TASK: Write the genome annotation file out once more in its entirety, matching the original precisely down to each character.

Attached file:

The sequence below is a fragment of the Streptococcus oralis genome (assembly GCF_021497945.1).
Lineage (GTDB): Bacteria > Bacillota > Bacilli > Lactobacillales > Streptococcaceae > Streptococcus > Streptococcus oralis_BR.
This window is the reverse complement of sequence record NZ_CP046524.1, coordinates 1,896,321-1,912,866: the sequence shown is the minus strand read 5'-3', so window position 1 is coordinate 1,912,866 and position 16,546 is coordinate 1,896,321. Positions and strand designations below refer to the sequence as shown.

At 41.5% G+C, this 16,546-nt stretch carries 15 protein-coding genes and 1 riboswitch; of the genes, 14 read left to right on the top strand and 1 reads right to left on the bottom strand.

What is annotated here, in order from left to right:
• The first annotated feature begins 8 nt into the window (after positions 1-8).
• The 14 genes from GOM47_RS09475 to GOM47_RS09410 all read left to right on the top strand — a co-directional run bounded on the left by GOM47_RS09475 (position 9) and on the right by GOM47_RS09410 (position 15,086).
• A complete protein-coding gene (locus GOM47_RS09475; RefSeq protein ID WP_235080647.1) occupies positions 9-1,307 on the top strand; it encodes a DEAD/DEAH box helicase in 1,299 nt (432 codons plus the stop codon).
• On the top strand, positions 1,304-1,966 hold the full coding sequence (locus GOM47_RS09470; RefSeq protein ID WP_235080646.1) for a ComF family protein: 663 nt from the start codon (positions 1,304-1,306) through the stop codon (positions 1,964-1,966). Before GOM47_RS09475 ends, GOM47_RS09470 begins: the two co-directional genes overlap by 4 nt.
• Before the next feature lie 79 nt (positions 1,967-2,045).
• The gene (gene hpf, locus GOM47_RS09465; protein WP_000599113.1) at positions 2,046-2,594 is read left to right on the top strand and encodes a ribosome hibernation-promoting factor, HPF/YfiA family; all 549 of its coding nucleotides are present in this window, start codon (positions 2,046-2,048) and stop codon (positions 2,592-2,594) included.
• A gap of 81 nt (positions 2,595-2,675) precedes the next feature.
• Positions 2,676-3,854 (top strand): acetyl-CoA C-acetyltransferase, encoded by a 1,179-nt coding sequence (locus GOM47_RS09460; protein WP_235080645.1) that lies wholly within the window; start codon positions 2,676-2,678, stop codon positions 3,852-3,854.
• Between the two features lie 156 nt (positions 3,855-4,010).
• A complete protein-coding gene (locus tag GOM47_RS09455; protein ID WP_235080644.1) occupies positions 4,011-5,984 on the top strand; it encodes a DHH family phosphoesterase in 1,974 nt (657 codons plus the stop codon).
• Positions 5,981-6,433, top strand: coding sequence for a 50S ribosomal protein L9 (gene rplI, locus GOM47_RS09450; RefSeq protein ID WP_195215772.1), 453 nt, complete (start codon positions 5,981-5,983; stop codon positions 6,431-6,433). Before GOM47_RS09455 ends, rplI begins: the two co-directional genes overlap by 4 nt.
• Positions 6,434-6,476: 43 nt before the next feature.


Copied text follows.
The sequence below is a fragment of the Streptococcus oralis genome (assembly GCF_021497945.1).
Lineage (GTDB): Bacteria > Bacillota > Bacilli > Lactobacillales > Streptococcaceae > Streptococcus > Streptococcus oralis_BR.
This window is the reverse complement of sequence record NZ_CP046524.1, coordinates 1,896,321-1,912,866: the sequence shown is the minus strand read 5'-3', so window position 1 is coordinate 1,912,866 and position 16,546 is coordinate 1,896,321. Positions and strand designations below refer to the sequence as shown.

At 41.5% G+C, this 16,546-nt stretch carries 15 protein-coding genes and 1 riboswitch; of the genes, 14 read left to right on the top strand and 1 reads right to left on the bottom strand.

What is annotated here, in order from left to right:
• The first annotated feature begins 8 nt into the window (after positions 1-8).
• The 14 genes from GOM47_RS09475 to GOM47_RS09410 all read left to right on the top strand — a co-directional run bounded on the left by GOM47_RS09475 (position 9) and on the right by GOM47_RS09410 (position 15,086).
• A complete protein-coding gene (locus GOM47_RS09475; RefSeq protein ID WP_235080647.1) occupies positions 9-1,307 on the top strand; it encodes a DEAD/DEAH box helicase in 1,299 nt (432 codons plus the stop codon).
• On the top strand, positions 1,304-1,966 hold the full coding sequence (locus GOM47_RS09470; RefSeq protein ID WP_235080646.1) for a ComF family protein: 663 nt from the start codon (positions 1,304-1,306) through the stop codon (positions 1,964-1,966). Before GOM47_RS09475 ends, GOM47_RS09470 begins: the two co-directional genes overlap by 4 nt.
• Before the next feature lie 79 nt (positions 1,967-2,045).
• The gene (gene hpf, locus GOM47_RS09465; protein WP_000599113.1) at positions 2,046-2,594 is read left to right on the top strand and encodes a ribosome hibernation-promoting factor, HPF/YfiA family; all 549 of its coding nucleotides are present in this window, start codon (positions 2,046-2,048) and stop codon (positions 2,592-2,594) included.
• A gap of 81 nt (positions 2,595-2,675) precedes the next feature.
• Positions 2,676-3,854 (top strand): acetyl-CoA C-acetyltransferase, encoded by a 1,179-nt coding sequence (locus GOM47_RS09460; protein WP_235080645.1) that lies wholly within the window; start codon positions 2,676-2,678, stop codon positions 3,852-3,854.
• Between the two features lie 156 nt (positions 3,855-4,010).
• A complete protein-coding gene (locus tag GOM47_RS09455; protein ID WP_235080644.1) occupies positions 4,011-5,984 on the top strand; it encodes a DHH family phosphoesterase in 1,974 nt (657 codons plus the stop codon).
• Positions 5,981-6,433, top strand: coding sequence for a 50S ribosomal protein L9 (gene rplI, locus GOM47_RS09450; RefSeq protein ID WP_195215772.1), 453 nt, complete (start codon positions 5,981-5,983; stop codon positions 6,431-6,433). Before GOM47_RS09455 ends, rplI begins: the two co-directional genes overlap by 4 nt.
• Positions 6,434-6,476: 43 nt before the next feature.